Monday, April 5, 2010

The Debts of the Spenders: Bond Buyers Demand Protection Against Downgrades

Step-up bonds are bonds whose interest increases if a borrower is downgraded (but not defaulted). According to a report by Bloomberg, sales surged to $37.3 billion in March, or 12.4 percent of all debt issued.

Please note that most of these bonds are issued by PRIVATE companies as opposed to sovereign entities such as national and/or local governments (Greece and various American cities/states/local governments come to mind).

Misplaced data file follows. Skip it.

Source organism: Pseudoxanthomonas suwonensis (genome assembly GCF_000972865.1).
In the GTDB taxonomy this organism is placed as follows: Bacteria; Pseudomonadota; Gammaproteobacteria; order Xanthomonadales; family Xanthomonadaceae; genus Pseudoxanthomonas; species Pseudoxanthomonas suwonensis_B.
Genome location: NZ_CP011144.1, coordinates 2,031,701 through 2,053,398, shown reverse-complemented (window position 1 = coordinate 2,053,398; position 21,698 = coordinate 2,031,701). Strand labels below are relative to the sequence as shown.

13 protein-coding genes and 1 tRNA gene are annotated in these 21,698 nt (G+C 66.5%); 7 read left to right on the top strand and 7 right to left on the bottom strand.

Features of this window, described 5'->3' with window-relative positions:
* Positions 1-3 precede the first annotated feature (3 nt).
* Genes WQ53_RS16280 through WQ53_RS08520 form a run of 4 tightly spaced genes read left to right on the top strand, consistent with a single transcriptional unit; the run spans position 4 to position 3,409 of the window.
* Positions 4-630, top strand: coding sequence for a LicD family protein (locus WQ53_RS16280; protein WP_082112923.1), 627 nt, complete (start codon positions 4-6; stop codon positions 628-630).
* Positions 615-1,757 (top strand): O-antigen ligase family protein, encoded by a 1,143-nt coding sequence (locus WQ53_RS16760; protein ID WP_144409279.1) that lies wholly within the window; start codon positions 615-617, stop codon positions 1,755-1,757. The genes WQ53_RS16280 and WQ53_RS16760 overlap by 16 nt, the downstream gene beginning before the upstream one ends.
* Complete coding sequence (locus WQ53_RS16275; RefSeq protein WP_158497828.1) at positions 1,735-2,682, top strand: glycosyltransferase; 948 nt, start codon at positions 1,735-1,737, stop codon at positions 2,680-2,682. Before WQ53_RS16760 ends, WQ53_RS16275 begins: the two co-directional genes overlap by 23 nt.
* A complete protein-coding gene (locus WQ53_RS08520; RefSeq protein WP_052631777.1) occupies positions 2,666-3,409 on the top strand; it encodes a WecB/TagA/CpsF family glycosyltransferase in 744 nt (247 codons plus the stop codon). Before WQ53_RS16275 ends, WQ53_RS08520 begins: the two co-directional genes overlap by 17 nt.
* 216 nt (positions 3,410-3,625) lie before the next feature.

Moreover, it is important to distinguish step-up bonds from credit default swaps as they focus on interest rate increases as opposed to an outright insurance payment (which is usually triggered only by default. This response is not unusual considering that the greatest inflow into bond funds by investors occurred in 2009. There is not much room left for additional gain so those corporate issuers late to the refinancing party must offer additional incentives to attract increasingly discerning lenders.

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